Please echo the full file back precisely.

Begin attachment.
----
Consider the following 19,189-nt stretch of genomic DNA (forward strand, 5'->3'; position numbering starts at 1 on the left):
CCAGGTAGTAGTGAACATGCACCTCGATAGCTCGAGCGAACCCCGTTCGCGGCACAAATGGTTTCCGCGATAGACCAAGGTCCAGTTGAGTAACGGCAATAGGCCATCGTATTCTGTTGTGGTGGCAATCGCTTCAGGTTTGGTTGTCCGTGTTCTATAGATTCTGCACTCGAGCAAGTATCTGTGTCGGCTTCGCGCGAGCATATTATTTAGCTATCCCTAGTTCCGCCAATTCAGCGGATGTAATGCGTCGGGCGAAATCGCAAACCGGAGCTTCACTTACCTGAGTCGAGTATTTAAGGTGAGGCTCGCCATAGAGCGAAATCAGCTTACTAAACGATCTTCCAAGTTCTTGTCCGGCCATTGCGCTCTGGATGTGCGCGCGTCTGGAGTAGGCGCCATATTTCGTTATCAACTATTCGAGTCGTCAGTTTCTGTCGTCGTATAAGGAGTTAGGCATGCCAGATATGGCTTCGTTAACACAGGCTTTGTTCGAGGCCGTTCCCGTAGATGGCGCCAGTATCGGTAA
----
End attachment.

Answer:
Consider the following 19,189-nt stretch of genomic DNA (forward strand, 5'->3'; position numbering starts at 1 on the left):
CCAGGTAGTAGTGAACATGCACCTCGATAGCTCGAGCGAACCCCGTTCGCGGCACAAATGGTTTCCGCGATAGACCAAGGTCCAGTTGAGTAACGGCAATAGGCCATCGTATTCTGTTGTGGTGGCAATCGCTTCAGGTTTGGTTGTCCGTGTTCTATAGATTCTGCACTCGAGCAAGTATCTGTGTCGGCTTCGCGCGAGCATATTATTTAGCTATCCCTAGTTCCGCCAATTCAGCGGATGTAATGCGTCGGGCGAAATCGCAAACCGGAGCTTCACTTACCTGAGTCGAGTATTTAAGGTGAGGCTCGCCATAGAGCGAAATCAGCTTACTAAACGATCTTCCAAGTTCTTGTCCGGCCATTGCGCTCTGGATGTGCGCGCGTCTGGAGTAGGCGCCATATTTCGTTATCAACTATTCGAGTCGTCAGTTTCTGTCGTCGTATAAGGAGTTAGGCATGCCAGATATGGCTTCGTTAACACAGGCTTTGTTCGAGGCCGTTCCCGTAGATGGCGCCAGTATCGGTAA